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Researchers defy 19th Century law of Physics: Do They?


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Researchers defy 19th Century law of Physics in 21st century boost for energy efficiency:

November 21, 2018 by Anna Ford, University of Sussex:

Research led by a University of Sussex scientist has turned a 156-year-old law of physics on its head in a development which could lead to more efficient recharging of batteries in cars and mobile phones.

Dr. Jordi Prat-Camps, a research fellow at the University of Sussex, has for the first time demonstrated that the coupling between two magnetic elements can be made extremely asymmetrical. Working with colleagues from the Austrian Academy of Sciences and University of Innsbruck, Dr. Prat-Camps' research rips up the physics rule book by showing it is possible to make one magnet connect to another without the connection happening in the opposite direction.

Read more at: https://phys.org/news/2018-11-defy-19th-century-law-physics.html#jCp


the paper: 


Circumventing Magnetostatic Reciprocity: A Diode for Magnetic Fields:


Lorentz reciprocity establishes a stringent relation between electromagnetic fields and their sources. For static magnetic fields, a relation between magnetic sources and fields can be drawn in analogy to the Green’s reciprocity principle for electrostatics. So far, the magnetostatic reciprocity principle remains unchallenged and the magnetostatic interaction is assumed to be symmetric (reciprocal). Here, we theoretically and experimentally show that a linear and isotropic electrically conductive material moving with constant velocity is able to circumvent the magnetostatic reciprocity principle and realize a diode for magnetic fields. This result is demonstrated by measuring an extremely asymmetric magnetic coupling between two coils that are located near a moving conductor. The possibility to generate controlled unidirectional magnetic couplings implies that the mutual inductances between magnetic elements or circuits can be made extremely asymmetric. We anticipate that this result will provide novel possibilities for applications and technologies based on magnetically coupled elements and might open fundamentally new avenues in artificial magnetic spin systems.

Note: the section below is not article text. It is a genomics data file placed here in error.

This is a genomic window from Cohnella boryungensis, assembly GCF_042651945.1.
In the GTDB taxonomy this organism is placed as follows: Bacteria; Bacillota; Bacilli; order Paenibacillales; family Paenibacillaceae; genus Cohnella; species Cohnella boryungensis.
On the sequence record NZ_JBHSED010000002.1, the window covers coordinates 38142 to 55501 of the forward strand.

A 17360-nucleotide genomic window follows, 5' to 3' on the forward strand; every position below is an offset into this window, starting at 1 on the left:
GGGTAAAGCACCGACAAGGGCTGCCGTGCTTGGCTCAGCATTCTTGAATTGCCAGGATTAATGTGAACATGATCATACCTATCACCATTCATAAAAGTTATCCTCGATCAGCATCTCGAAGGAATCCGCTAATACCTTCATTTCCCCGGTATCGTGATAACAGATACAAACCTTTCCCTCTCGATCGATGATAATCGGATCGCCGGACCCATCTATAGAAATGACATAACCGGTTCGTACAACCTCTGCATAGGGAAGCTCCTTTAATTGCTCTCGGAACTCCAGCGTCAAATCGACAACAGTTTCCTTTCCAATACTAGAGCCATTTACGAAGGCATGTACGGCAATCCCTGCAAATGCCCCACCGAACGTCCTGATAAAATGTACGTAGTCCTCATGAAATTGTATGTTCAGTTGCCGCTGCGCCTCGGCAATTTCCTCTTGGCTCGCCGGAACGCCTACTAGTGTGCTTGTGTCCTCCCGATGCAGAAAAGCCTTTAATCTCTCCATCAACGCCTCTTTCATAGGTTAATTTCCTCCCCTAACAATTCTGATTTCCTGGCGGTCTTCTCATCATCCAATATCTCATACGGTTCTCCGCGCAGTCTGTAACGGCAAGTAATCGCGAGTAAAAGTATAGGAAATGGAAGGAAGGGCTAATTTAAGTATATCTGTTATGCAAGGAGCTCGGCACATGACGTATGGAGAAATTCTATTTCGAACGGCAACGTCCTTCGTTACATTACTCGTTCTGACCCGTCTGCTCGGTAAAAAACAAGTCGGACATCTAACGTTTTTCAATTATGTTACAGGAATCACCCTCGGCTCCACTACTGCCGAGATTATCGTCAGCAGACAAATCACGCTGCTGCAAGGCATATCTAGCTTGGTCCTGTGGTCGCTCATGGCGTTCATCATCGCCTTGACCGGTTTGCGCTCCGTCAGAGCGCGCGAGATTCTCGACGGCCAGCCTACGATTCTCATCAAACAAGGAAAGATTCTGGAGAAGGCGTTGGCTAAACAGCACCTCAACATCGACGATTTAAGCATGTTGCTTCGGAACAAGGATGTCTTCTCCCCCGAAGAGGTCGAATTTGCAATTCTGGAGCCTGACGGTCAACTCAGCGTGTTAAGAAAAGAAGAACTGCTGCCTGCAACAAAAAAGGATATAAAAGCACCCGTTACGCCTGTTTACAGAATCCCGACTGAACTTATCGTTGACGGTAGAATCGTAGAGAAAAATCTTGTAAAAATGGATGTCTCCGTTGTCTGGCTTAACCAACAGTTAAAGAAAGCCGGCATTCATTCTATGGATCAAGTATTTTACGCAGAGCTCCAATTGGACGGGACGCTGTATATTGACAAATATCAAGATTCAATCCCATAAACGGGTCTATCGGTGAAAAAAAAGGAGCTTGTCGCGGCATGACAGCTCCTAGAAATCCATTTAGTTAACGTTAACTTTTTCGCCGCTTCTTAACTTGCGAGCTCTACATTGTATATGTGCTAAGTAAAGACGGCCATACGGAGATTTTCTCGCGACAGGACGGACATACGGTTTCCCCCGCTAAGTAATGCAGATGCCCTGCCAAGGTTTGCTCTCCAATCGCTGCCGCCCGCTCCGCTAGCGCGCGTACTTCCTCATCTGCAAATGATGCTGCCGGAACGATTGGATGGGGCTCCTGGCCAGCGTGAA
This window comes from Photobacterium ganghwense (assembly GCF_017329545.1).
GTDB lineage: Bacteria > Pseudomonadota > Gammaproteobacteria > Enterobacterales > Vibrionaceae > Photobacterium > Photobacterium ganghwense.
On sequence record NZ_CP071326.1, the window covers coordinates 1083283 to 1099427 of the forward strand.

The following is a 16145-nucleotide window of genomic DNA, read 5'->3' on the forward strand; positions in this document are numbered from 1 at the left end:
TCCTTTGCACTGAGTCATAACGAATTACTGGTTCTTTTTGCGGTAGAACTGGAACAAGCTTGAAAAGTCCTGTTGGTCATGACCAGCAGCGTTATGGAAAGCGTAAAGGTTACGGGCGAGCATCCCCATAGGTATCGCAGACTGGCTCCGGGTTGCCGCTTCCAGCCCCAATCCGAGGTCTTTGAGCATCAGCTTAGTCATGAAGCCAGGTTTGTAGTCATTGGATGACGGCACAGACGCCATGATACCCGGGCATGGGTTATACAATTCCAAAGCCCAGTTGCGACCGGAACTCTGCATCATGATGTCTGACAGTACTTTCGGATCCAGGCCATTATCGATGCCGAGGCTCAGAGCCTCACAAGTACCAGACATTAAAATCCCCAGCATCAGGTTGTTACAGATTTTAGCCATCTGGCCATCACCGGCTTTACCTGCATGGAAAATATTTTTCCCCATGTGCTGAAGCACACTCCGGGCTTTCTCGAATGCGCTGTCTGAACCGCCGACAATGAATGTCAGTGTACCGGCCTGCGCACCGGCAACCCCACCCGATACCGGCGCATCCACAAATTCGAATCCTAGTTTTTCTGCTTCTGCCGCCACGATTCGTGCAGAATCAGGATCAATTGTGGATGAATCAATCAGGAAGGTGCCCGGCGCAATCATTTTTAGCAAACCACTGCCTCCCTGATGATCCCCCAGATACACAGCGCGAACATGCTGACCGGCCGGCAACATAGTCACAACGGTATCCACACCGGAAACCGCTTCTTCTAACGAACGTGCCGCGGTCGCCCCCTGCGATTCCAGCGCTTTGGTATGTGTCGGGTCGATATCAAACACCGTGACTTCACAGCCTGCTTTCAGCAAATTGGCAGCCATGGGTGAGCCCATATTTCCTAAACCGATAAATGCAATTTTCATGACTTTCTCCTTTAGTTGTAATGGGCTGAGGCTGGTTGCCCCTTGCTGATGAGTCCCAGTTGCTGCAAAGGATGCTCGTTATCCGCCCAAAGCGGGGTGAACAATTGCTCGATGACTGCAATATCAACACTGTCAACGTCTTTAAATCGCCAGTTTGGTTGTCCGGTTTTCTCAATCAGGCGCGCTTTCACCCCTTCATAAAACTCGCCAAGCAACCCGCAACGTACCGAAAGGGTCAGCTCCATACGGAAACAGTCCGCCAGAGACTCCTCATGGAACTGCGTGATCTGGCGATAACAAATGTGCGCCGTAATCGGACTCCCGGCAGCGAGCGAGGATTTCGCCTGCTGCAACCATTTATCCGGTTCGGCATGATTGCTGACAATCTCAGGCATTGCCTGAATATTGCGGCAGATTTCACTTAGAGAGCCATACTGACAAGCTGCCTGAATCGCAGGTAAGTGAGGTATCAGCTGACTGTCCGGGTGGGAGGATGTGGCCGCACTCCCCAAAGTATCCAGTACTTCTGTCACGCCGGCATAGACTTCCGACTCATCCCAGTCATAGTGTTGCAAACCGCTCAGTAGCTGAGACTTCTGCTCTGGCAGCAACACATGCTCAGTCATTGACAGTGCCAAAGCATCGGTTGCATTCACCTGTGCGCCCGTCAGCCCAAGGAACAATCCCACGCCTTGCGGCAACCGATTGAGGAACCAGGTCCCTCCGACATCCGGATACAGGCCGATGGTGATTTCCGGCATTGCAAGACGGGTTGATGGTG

Do they? What would be the full repercussions of such a discovery? Any other comments?

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The article title suggests something quite dramatic - failure of conservation of energy. It soon becomes evident that's not the case. Instead it boils down to a lossy coupling that laterally offsets and phase-shifts the magnetic field coupling source to load, and then back again from load to source. Because of the locally translational lateral motion of the coupling conducting ring, the lateral offsets move in the same direction in both cases, as does the relative phase-shift. Hence what gets back to the source coil is double shifted, whereas the coupling from source to load has only a single shift. Hence a net non-reciprocal mutual inductance.

There is not that much different in principle to what happens in say an induction motor as commonly used for ~ a century.

As currently realized (and I don't see room for much improvement) it is somewhat unwieldy, inherently lossy, with imo little prospect of practical use. An interesting novelty with maybe niche use.

Edited by Q-reeus
single word edit - impedence to inductance
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